The value of lawncare
The first discussion was a customer who wanted to re-turf their front lawn, which was in a very poor state of weeds and threadbare patches, but was pretty level, with only a few minor peaks and troughs. I then took the customer through a couple of plans, one with new turf followed by a very light treatment programme, vs a lawn renovation (heavy scarify, aerate, seeding, feeding and heavy top dress), followed by a normal treatment maintenance programme. As I showed them the comparable “investment” over a couple of seasons, their enthusiasm for the new turf option dwindled as they realized it would cost them 2-3 times as much to have that new lawn look a few months quicker than a renovation / re-seeding. New turf has its place, especially where you need the immediate impact, but if you can wait a couple of months extra and have the joy of seeing the fresh shoots come through and grow strongly, then you’ll save yourself a fair amount of money. Guess what, they now have a lovely front lawn born out of renovation & seeding.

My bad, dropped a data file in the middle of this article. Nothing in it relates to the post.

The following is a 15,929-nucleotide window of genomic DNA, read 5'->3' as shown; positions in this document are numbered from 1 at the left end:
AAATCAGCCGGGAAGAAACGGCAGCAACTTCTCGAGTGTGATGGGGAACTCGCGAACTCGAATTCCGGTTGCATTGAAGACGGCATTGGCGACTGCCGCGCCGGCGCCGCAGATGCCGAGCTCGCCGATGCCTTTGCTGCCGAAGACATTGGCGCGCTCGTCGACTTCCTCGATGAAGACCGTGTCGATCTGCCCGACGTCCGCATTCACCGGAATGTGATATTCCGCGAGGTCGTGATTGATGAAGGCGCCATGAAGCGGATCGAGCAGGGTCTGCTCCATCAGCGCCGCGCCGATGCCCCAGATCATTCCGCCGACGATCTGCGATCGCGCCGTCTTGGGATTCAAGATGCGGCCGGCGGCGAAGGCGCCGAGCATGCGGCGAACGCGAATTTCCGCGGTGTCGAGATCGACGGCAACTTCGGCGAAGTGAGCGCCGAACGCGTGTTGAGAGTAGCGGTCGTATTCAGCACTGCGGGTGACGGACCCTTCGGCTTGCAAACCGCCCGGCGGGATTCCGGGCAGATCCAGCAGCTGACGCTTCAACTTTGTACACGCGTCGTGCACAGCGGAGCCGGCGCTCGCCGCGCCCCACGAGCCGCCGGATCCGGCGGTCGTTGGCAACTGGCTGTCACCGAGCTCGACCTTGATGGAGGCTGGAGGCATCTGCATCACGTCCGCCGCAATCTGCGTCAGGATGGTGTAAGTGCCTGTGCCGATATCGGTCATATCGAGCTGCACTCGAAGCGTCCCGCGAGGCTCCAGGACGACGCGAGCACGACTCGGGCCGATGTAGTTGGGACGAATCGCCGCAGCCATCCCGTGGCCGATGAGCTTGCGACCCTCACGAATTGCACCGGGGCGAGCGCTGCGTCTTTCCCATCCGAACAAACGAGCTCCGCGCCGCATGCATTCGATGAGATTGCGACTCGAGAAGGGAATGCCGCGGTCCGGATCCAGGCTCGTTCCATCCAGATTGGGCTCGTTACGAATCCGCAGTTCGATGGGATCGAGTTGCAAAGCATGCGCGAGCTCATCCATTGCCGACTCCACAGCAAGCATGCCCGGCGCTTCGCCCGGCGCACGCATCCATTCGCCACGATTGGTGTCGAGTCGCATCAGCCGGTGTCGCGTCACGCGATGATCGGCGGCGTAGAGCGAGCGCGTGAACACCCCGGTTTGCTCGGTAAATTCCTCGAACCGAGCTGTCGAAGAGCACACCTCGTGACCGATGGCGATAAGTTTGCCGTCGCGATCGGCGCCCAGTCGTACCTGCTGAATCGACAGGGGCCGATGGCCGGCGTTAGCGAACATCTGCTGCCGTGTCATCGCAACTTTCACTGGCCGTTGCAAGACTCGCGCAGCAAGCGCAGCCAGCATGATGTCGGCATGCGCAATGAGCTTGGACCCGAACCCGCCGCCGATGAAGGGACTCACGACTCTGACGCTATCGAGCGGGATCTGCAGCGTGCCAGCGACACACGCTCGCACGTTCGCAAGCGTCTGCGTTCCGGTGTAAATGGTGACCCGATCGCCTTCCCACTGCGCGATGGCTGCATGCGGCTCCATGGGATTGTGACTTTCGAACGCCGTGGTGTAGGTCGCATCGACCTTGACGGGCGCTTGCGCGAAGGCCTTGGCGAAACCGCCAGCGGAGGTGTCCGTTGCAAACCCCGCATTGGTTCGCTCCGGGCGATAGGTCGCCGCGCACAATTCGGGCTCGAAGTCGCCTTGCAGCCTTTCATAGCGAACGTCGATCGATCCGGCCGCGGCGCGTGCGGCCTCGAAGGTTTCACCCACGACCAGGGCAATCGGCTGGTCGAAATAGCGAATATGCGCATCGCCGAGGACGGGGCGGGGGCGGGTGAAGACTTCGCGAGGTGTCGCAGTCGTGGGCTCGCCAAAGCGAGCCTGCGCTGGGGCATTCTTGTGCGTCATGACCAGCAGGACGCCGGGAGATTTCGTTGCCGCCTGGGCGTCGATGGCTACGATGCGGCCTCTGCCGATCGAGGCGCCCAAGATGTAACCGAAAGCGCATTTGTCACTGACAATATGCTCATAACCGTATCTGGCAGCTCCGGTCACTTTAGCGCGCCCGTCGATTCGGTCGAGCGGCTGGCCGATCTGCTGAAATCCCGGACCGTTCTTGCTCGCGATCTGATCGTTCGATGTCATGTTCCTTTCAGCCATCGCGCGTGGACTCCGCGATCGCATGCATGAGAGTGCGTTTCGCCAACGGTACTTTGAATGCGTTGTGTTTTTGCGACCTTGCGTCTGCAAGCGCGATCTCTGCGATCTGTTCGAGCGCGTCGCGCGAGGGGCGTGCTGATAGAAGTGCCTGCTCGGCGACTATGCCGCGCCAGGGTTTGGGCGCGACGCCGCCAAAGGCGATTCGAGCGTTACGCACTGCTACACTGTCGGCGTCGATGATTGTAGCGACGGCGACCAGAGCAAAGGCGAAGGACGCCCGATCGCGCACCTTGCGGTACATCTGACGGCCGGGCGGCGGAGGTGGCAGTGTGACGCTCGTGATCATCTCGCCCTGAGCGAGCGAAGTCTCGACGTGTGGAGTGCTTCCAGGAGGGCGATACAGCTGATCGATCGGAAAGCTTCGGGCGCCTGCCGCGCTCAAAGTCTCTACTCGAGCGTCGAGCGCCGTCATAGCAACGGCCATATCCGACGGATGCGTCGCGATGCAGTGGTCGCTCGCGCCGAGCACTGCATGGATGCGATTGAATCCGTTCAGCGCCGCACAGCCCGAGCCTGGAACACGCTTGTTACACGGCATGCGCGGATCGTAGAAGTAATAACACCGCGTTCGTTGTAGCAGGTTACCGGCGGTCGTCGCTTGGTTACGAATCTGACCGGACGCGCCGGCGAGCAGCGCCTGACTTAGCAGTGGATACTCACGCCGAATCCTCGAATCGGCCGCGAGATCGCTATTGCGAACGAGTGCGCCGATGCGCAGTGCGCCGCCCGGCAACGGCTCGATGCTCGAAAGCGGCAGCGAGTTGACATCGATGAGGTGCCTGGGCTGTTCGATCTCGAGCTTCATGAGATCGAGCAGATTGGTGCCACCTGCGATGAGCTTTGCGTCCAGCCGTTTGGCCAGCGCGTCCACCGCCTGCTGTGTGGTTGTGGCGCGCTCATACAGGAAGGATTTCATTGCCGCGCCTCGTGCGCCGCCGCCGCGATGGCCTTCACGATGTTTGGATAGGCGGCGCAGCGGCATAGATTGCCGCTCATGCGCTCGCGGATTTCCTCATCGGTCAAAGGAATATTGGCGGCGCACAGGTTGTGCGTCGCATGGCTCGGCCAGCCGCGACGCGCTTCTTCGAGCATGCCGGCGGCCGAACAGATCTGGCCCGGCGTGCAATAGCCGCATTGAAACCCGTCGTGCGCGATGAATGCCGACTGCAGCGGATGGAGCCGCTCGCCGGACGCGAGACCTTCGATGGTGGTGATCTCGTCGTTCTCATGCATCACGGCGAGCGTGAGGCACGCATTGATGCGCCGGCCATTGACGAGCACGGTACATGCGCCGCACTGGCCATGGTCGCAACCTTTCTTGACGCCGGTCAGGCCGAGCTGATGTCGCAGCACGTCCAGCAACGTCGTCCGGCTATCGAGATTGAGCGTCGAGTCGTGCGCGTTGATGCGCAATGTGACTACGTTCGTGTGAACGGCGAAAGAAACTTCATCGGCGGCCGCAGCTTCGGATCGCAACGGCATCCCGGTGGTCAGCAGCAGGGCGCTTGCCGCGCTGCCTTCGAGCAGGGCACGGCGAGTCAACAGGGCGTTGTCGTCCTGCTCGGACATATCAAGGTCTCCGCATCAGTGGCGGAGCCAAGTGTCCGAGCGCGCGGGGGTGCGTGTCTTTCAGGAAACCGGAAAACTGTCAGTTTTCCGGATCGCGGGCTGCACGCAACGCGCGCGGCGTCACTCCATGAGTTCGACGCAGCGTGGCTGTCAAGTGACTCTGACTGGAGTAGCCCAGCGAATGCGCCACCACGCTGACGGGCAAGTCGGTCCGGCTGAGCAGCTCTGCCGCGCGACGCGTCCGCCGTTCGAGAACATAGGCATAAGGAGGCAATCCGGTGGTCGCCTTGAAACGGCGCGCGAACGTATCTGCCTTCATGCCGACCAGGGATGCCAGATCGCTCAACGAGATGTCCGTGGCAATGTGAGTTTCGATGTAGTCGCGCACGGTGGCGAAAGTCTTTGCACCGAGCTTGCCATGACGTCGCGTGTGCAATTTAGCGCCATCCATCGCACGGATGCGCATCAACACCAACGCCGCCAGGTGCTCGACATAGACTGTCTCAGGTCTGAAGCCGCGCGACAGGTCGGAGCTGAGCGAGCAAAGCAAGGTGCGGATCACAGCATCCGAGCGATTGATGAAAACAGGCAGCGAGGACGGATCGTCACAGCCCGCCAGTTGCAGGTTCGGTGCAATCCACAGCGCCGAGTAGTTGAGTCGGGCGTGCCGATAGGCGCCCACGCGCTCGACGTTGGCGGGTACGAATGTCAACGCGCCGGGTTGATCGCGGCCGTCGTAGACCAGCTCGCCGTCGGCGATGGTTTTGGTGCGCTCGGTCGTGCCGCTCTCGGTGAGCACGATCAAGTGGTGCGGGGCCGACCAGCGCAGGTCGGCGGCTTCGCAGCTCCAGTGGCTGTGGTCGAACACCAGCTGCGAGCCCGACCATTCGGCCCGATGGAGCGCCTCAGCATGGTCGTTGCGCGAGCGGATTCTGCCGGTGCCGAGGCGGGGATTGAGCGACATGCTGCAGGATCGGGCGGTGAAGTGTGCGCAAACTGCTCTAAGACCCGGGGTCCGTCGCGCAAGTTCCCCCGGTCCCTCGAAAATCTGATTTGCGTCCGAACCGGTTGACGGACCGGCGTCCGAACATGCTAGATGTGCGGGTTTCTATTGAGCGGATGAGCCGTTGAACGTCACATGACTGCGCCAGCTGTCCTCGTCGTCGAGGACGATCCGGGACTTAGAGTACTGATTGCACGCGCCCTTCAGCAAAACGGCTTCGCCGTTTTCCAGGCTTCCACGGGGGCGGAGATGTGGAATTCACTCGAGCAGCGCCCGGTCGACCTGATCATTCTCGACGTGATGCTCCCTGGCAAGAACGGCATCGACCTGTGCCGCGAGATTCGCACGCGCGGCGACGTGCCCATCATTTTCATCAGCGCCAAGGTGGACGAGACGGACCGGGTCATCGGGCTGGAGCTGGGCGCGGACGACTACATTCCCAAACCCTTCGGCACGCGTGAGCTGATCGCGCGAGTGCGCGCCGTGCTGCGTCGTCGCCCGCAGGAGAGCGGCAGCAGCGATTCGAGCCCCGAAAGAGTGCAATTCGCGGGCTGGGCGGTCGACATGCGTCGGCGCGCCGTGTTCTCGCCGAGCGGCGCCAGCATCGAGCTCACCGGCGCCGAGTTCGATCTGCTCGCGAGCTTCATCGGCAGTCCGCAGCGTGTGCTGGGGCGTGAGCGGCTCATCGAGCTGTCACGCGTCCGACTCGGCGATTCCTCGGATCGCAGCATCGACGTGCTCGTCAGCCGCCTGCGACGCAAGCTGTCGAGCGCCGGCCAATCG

The second discussion revolved around a DIY option for a customer who had gone through the renovation process and their lawn was well on the way to being fully recovered. Surely DIY would save them money…well no, not really; read on. Take a visit to your local garden centre and look at buying the different spring, summer and autumn fertilisers for your lawn, then think about how to apply them; then add the weed control products and ditto something for moss control. Then work out what basic equipment you’ll need to apply it (often equipment that even a professional would struggle to achieve good results from). All in all, it’s an expensive recipe for lawn disaster. Lawncare professionals use superior products, bought in bulk, applied evenly and in the correct dose. Want an example, well for this customer, an over-seed with a high quality fines & ryegrass mix would have cost them £29.60 from myself to include all materials, labour, equipment. The cost of similar seeds on Amazon…£33.00. So the DIY option can be an interesting learning curve, but it’s not the money saver people think.